§ Brought up, and read the First time.
§ Mr. Dubs
I beg to move, That the clause be read a Second time.
The clause tries to change the law whereby a defendant brought before a court on a charge of assaulting a police constable does not have the right of trial by jury, and his trial must therefore take place in the magistrates' court. On the other hand, if the prosecution so chooses, the case can be heard in a Crown court before a jury. The new clause wishes to make the offence triable either way.
It is, by any standards, adjudged to be a serious offence. According to criminal statistics, in 1980 there were more than 12,000 proceedings against individuals accused of assaulting police constables, with 88 per cent. of the men and 86 per cent. of the women so brought before courts found guilty. By comparison 44 per cent. of all men and 35 per cent. of all the women brought before magistrates' courts on charges of common assault were found guilty—a much smaller number. It may not be valid to make a direct comparison between the offence of assault on a constable and the offence of common assault, but it is remarkable that the percentage found guilty of assaults on constables was about double that of the percentage found guilty of common assault.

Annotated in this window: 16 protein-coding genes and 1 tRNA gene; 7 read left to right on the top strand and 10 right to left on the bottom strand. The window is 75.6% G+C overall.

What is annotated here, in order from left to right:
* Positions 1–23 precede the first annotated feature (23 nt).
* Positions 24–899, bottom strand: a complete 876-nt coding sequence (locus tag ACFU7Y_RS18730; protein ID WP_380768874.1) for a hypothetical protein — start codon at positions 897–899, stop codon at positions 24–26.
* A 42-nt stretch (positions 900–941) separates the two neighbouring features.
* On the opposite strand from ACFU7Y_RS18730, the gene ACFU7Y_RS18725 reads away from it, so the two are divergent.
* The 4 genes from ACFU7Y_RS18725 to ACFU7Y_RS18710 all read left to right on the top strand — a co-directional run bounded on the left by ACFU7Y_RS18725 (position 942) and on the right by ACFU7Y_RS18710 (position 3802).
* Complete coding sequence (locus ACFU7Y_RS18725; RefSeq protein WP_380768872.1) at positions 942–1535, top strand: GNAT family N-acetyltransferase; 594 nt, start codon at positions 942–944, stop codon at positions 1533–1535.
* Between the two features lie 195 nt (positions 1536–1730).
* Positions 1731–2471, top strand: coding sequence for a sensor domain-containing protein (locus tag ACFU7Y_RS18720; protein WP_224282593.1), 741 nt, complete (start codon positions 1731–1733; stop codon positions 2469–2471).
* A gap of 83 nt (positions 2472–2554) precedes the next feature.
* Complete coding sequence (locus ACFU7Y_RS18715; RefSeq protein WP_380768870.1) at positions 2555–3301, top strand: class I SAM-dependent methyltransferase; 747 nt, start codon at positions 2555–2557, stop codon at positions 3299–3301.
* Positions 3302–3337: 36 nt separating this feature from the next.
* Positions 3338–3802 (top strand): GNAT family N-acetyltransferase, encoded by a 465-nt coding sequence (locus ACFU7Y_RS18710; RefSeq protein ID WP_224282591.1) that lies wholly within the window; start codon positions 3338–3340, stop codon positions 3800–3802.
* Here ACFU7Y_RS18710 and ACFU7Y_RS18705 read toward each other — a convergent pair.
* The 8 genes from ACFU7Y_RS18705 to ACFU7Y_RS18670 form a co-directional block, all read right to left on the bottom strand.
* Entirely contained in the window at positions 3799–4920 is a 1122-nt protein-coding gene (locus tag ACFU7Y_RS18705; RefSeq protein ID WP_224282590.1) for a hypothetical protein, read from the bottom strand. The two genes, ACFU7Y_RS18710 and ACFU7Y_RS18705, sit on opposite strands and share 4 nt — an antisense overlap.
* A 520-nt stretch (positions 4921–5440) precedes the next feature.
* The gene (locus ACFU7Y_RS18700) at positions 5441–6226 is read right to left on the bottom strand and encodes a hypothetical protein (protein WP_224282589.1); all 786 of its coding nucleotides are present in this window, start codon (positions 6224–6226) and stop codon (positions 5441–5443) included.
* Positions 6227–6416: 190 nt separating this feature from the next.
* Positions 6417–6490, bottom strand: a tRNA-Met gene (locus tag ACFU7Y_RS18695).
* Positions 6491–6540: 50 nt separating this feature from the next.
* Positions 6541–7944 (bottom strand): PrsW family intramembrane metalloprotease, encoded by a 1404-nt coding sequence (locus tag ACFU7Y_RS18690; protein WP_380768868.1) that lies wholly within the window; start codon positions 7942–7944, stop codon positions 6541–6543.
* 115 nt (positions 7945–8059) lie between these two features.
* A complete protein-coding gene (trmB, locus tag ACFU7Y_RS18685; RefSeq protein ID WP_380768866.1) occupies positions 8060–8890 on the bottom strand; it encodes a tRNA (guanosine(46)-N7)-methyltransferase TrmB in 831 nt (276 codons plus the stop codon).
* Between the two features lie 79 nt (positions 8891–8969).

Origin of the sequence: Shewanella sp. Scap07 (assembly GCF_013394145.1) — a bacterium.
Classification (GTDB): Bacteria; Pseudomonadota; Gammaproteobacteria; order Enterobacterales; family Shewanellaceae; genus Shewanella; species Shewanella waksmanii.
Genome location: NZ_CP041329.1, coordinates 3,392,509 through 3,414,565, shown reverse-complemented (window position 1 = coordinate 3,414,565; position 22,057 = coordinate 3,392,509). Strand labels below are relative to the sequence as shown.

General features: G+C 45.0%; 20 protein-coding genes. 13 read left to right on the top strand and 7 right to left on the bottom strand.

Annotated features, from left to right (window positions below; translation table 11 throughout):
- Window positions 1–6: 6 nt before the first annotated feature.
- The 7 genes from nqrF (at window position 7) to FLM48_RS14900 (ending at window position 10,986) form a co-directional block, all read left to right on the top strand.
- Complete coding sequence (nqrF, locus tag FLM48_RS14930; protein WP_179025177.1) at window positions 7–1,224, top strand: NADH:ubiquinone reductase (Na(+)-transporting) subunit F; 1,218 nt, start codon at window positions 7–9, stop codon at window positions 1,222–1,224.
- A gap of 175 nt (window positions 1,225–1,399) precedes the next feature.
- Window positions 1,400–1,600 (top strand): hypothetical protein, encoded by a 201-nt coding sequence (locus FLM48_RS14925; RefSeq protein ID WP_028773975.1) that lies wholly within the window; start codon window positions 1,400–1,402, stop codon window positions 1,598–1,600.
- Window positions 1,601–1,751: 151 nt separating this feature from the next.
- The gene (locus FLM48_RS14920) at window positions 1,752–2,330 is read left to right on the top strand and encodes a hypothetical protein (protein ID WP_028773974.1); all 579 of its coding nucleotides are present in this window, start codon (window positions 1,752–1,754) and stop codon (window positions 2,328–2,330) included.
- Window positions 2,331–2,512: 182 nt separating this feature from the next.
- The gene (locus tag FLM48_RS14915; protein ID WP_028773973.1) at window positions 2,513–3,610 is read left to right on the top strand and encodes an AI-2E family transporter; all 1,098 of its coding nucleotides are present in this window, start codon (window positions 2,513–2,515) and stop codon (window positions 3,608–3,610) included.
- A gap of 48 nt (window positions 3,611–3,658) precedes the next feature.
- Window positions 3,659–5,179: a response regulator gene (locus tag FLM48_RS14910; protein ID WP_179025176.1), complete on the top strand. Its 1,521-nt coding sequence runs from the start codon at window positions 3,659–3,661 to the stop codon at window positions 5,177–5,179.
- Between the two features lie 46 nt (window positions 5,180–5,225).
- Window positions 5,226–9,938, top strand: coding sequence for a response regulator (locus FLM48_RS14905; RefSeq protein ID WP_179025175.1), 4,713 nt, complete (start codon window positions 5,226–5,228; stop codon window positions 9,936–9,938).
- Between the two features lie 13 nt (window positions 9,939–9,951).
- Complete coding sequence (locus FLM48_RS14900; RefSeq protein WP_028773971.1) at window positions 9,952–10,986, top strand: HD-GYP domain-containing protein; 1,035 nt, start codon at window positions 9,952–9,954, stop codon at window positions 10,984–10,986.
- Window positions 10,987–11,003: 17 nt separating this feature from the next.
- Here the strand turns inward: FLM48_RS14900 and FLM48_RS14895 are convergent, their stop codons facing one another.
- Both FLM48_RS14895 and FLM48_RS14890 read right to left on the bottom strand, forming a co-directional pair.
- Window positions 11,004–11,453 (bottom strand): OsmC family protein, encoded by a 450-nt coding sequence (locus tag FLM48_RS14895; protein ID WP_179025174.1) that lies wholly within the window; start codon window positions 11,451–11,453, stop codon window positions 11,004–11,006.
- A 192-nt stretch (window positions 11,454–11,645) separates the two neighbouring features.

The matter was investigated in some detail in a report published in November 1975. That was a report of the interdepartmental committee under the chairmanship of the Rt. Hon. Lord Justice James. It was entitled: 857The Distribution of Criminal Business between the Crown Court and Magistrates' Courts.The case in favour of the new clause was made most succinctly in paragraph 156 of that report. I can do no better than to quote it:On the basis of the existing law the offence would fall within the intermediate category and so carry a right to elect trial by jury. In our view, the present position, whereby in effect the prosecution can choose to take the case on indictment but the defendant has no choice, is indefensible. Where the case is contested there is often a straight conflict between the evidence of the defendant and that of the police; if there is such a conflict, it can be said that the prosecution has a special involvment in the case and that therefore it is particularly suitable for resolution by a jury. If the offence is retained, we recommend that it should carry a right to trial by jury unless the maximum penalties are severely curtailed. We must, however, draw attention to the fact that this recommendation, which was strongly supported in the evidence we received, is likely to result in substantially more of these cases going to the Crown Court for trial on the defendant's election.I should mention that the James report was concerned with the means of reducing the amount of business going to the Crown court. Nevertheless, that committee recommended that this offence should be such that the defendant could elect for trial before the Crown court.